And despite the constant scrutiny of her family, Willow has stayed above the fray — even, most recently, this past March, when her father slapped Academy Awards host Chris Rock following a joke he made about her mother’s alopecia. The ensuing media firestorm, Willow says, didn’t derail her creativity or “rock me as much as my own internal demons.”
“I see my whole family as being human, and I love and accept them for all their humanness,” she says. “Because of the position that we’re in, our humanness sometimes isn’t accepted, and we’re expected to act in a way that isn’t conducive to a healthy human life and isn’t conducive to being honest.”
Perhaps because she knew this early on, Willow learned the power in a judicious “no” and steered her career in a direction that always felt true to her, even as it changed. Today, she’s in complete command of her musical fate. Perched on the couch, as she prepares for her Billboard photo shoot in a humid warehouse near her Los Angeles hometown, she doesn’t miss a beat discussing her art, speaking with her hands and disrupting her own train of thought to gush about her latest inspiration: “I think the monks have it right.” Witnessing her independence and authoritativeness, it’s easy to see why Willow’s team follows her lead, even if it means working on a new marketing plan every few months to keep up with her steady output.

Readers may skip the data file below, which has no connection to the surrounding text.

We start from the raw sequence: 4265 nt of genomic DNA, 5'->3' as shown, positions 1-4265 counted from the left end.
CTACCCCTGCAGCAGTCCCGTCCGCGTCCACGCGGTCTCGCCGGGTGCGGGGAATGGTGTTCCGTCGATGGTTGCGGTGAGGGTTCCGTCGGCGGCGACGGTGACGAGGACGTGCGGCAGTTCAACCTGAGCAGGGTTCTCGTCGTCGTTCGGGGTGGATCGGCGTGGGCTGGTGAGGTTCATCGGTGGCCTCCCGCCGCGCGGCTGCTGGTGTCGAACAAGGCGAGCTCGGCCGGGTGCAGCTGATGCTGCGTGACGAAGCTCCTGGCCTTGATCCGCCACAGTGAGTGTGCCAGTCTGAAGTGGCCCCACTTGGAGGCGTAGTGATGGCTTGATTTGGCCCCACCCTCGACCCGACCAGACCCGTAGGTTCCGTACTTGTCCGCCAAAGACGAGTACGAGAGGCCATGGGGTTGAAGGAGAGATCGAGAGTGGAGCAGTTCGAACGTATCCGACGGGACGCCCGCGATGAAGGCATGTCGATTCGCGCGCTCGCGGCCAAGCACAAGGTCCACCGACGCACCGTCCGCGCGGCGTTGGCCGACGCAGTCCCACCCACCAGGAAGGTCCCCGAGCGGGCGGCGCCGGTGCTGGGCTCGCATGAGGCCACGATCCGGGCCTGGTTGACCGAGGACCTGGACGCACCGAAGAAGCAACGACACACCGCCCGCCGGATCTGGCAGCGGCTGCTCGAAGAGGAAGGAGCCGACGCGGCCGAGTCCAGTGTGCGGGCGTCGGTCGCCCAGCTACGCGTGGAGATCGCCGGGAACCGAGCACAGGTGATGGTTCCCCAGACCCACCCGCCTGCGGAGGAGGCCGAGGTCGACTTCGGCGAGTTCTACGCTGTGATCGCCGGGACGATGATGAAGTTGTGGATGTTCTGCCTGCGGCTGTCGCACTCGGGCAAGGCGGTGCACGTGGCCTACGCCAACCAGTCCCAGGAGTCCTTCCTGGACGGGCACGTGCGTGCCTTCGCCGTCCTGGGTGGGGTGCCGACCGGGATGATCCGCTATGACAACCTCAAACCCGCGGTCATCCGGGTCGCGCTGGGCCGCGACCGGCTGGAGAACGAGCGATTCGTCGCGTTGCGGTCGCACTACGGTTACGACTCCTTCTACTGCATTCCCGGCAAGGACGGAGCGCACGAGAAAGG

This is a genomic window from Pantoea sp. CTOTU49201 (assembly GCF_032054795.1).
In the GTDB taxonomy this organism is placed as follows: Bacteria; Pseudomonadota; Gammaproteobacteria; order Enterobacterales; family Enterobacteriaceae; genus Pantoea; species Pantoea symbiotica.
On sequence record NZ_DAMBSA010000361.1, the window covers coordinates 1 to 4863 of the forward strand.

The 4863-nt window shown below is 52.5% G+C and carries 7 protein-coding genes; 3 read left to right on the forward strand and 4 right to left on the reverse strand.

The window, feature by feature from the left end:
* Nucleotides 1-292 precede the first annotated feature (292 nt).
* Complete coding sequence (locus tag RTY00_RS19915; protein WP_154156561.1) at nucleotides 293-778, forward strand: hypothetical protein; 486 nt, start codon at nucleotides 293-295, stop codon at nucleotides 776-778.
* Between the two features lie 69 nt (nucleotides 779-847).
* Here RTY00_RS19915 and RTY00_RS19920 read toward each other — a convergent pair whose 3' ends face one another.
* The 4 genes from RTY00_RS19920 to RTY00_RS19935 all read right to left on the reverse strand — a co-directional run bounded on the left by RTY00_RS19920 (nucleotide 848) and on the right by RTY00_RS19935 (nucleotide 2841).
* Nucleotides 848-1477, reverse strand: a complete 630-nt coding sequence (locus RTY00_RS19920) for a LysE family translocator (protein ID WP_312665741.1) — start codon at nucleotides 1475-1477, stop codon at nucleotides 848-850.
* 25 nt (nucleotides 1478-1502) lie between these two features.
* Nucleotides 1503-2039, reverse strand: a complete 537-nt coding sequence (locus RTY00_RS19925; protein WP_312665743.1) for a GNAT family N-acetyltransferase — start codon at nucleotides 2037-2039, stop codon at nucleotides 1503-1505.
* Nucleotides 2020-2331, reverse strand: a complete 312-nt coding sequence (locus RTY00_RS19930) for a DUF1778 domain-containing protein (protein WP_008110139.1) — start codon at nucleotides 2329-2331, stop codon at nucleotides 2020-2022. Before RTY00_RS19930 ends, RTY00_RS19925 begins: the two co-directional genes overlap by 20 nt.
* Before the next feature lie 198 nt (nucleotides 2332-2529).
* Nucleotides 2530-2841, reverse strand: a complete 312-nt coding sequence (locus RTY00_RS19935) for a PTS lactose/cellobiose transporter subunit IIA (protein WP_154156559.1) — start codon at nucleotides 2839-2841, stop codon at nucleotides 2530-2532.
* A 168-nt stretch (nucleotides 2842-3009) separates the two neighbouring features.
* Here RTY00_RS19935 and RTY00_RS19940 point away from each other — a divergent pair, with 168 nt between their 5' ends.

“We want to make sure that we are supporting and we’re not manufacturing an artist,” says Bryant. “If an artist is telling us, ‘This is the state that I am in today, and this is where my passion lies,’ from a label standpoint, it’s up to us to support that.” Willow has always “shown nothing but pure authenticity,” Bryant continues. “She has been a self-starter. She has been involved in every project. Once that comes across, it’s like, how could you deny it?”